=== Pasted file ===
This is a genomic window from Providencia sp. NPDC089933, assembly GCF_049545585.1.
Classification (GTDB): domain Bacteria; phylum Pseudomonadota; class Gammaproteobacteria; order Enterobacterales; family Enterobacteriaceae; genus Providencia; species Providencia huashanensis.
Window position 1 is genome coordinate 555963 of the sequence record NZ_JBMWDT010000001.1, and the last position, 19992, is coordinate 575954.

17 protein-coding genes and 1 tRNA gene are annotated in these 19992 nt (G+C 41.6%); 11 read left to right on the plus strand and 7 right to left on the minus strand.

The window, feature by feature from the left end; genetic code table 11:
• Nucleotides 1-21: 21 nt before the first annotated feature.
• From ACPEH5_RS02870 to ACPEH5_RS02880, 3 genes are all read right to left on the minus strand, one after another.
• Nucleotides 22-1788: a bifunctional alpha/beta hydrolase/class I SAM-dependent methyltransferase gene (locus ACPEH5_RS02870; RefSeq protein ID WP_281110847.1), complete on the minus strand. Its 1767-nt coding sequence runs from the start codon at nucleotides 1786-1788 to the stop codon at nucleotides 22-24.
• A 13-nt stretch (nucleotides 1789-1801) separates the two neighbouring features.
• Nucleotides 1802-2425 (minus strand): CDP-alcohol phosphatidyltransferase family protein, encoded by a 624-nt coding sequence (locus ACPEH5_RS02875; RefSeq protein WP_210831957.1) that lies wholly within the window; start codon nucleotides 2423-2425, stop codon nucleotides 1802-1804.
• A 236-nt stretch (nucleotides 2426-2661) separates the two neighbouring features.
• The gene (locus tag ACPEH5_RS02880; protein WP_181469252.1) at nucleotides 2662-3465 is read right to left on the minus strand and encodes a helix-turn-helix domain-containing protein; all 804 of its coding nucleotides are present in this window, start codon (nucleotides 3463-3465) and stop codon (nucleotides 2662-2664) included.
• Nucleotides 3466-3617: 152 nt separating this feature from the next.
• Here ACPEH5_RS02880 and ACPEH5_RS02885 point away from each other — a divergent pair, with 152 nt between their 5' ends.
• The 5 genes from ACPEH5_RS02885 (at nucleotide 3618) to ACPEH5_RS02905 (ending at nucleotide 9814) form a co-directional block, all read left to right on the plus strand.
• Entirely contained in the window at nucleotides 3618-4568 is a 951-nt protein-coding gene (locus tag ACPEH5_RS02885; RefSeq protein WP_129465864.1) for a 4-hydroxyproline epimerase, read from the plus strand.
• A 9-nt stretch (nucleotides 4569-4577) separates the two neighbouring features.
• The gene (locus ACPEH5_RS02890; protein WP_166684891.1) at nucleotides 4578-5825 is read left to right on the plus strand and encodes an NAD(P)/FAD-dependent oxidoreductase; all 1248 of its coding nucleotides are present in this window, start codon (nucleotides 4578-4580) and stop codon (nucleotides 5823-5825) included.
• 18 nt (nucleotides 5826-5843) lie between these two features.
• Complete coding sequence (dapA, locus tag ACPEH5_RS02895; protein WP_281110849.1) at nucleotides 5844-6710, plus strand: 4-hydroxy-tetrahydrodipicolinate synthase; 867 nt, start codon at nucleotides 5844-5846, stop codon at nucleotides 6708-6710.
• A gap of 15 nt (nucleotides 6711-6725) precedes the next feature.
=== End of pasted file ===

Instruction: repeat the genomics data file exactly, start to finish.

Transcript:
This is a genomic window from Providencia sp. NPDC089933, assembly GCF_049545585.1.
Classification (GTDB): domain Bacteria; phylum Pseudomonadota; class Gammaproteobacteria; order Enterobacterales; family Enterobacteriaceae; genus Providencia; species Providencia huashanensis.
Window position 1 is genome coordinate 555963 of the sequence record NZ_JBMWDT010000001.1, and the last position, 19992, is coordinate 575954.

17 protein-coding genes and 1 tRNA gene are annotated in these 19992 nt (G+C 41.6%); 11 read left to right on the plus strand and 7 right to left on the minus strand.

The window, feature by feature from the left end; genetic code table 11:
• Nucleotides 1-21: 21 nt before the first annotated feature.
• From ACPEH5_RS02870 to ACPEH5_RS02880, 3 genes are all read right to left on the minus strand, one after another.
• Nucleotides 22-1788: a bifunctional alpha/beta hydrolase/class I SAM-dependent methyltransferase gene (locus ACPEH5_RS02870; RefSeq protein ID WP_281110847.1), complete on the minus strand. Its 1767-nt coding sequence runs from the start codon at nucleotides 1786-1788 to the stop codon at nucleotides 22-24.
• A 13-nt stretch (nucleotides 1789-1801) separates the two neighbouring features.
• Nucleotides 1802-2425 (minus strand): CDP-alcohol phosphatidyltransferase family protein, encoded by a 624-nt coding sequence (locus ACPEH5_RS02875; RefSeq protein WP_210831957.1) that lies wholly within the window; start codon nucleotides 2423-2425, stop codon nucleotides 1802-1804.
• A 236-nt stretch (nucleotides 2426-2661) separates the two neighbouring features.
• The gene (locus tag ACPEH5_RS02880; protein WP_181469252.1) at nucleotides 2662-3465 is read right to left on the minus strand and encodes a helix-turn-helix domain-containing protein; all 804 of its coding nucleotides are present in this window, start codon (nucleotides 3463-3465) and stop codon (nucleotides 2662-2664) included.
• Nucleotides 3466-3617: 152 nt separating this feature from the next.
• Here ACPEH5_RS02880 and ACPEH5_RS02885 point away from each other — a divergent pair, with 152 nt between their 5' ends.
• The 5 genes from ACPEH5_RS02885 (at nucleotide 3618) to ACPEH5_RS02905 (ending at nucleotide 9814) form a co-directional block, all read left to right on the plus strand.
• Entirely contained in the window at nucleotides 3618-4568 is a 951-nt protein-coding gene (locus tag ACPEH5_RS02885; RefSeq protein WP_129465864.1) for a 4-hydroxyproline epimerase, read from the plus strand.
• A 9-nt stretch (nucleotides 4569-4577) separates the two neighbouring features.
• The gene (locus ACPEH5_RS02890; protein WP_166684891.1) at nucleotides 4578-5825 is read left to right on the plus strand and encodes an NAD(P)/FAD-dependent oxidoreductase; all 1248 of its coding nucleotides are present in this window, start codon (nucleotides 4578-4580) and stop codon (nucleotides 5823-5825) included.
• 18 nt (nucleotides 5826-5843) lie between these two features.
• Complete coding sequence (dapA, locus tag ACPEH5_RS02895; protein WP_281110849.1) at nucleotides 5844-6710, plus strand: 4-hydroxy-tetrahydrodipicolinate synthase; 867 nt, start codon at nucleotides 5844-5846, stop codon at nucleotides 6708-6710.
• A gap of 15 nt (nucleotides 6711-6725) precedes the next feature.